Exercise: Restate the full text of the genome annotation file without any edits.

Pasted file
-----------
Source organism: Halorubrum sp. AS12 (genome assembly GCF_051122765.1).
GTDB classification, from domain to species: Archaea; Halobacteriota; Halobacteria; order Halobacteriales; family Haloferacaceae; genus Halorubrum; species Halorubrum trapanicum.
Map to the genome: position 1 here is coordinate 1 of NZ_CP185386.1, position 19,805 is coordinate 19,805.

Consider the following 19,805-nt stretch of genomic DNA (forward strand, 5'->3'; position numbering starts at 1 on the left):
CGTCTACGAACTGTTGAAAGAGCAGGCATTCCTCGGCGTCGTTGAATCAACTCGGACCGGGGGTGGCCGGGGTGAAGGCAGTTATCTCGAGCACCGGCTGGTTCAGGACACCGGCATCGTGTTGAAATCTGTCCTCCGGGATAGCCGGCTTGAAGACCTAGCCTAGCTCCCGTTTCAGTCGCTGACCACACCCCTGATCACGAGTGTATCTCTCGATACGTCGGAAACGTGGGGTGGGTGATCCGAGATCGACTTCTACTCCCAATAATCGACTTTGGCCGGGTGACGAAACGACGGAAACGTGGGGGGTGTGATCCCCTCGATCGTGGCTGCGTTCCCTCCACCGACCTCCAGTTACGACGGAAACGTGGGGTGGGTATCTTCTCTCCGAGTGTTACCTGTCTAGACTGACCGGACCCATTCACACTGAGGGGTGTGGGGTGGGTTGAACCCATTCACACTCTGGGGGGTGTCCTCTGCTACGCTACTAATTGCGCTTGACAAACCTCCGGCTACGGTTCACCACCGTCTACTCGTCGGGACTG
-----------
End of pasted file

Source organism: Halorubrum sp. AS12 (genome assembly GCF_051122765.1).
GTDB classification, from domain to species: Archaea; Halobacteriota; Halobacteria; order Halobacteriales; family Haloferacaceae; genus Halorubrum; species Halorubrum trapanicum.
Map to the genome: position 1 here is coordinate 1 of NZ_CP185386.1, position 19,805 is coordinate 19,805.

Consider the following 19,805-nt stretch of genomic DNA (forward strand, 5'->3'; position numbering starts at 1 on the left):
CGTCTACGAACTGTTGAAAGAGCAGGCATTCCTCGGCGTCGTTGAATCAACTCGGACCGGGGGTGGCCGGGGTGAAGGCAGTTATCTCGAGCACCGGCTGGTTCAGGACACCGGCATCGTGTTGAAATCTGTCCTCCGGGATAGCCGGCTTGAAGACCTAGCCTAGCTCCCGTTTCAGTCGCTGACCACACCCCTGATCACGAGTGTATCTCTCGATACGTCGGAAACGTGGGGTGGGTGATCCGAGATCGACTTCTACTCCCAATAATCGACTTTGGCCGGGTGACGAAACGACGGAAACGTGGGGGGTGTGATCCCCTCGATCGTGGCTGCGTTCCCTCCACCGACCTCCAGTTACGACGGAAACGTGGGGTGGGTATCTTCTCTCCGAGTGTTACCTGTCTAGACTGACCGGACCCATTCACACTGAGGGGTGTGGGGTGGGTTGAACCCATTCACACTCTGGGGGGTGTCCTCTGCTACGCTACTAATTGCGCTTGACAAACCTCCGGCTACGGTTCACCACCGTCTACTCGTCGGGACTG